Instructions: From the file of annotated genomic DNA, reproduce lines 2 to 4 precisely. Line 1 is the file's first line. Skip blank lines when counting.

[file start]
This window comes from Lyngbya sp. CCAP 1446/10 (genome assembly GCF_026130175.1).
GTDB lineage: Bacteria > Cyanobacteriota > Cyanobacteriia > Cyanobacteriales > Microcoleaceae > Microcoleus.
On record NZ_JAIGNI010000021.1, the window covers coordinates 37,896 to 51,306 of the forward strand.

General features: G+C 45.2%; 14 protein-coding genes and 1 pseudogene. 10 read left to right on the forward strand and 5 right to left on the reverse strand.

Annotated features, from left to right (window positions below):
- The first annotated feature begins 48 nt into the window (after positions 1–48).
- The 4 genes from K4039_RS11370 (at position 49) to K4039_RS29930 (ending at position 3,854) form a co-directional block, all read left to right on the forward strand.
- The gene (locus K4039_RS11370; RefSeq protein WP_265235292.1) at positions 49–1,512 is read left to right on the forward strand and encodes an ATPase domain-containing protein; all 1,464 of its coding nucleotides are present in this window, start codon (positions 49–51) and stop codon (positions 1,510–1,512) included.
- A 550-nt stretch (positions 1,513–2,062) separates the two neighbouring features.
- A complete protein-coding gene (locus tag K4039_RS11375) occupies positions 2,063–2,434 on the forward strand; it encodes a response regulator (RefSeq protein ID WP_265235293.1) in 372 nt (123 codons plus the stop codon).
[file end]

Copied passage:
GTDB lineage: Bacteria > Cyanobacteriota > Cyanobacteriia > Cyanobacteriales > Microcoleaceae > Microcoleus.
On record NZ_JAIGNI010000021.1, the window covers coordinates 37,896 to 51,306 of the forward strand.

General features: G+C 45.2%; 14 protein-coding genes and 1 pseudogene. 10 read left to right on the forward strand and 5 right to left on the reverse strand.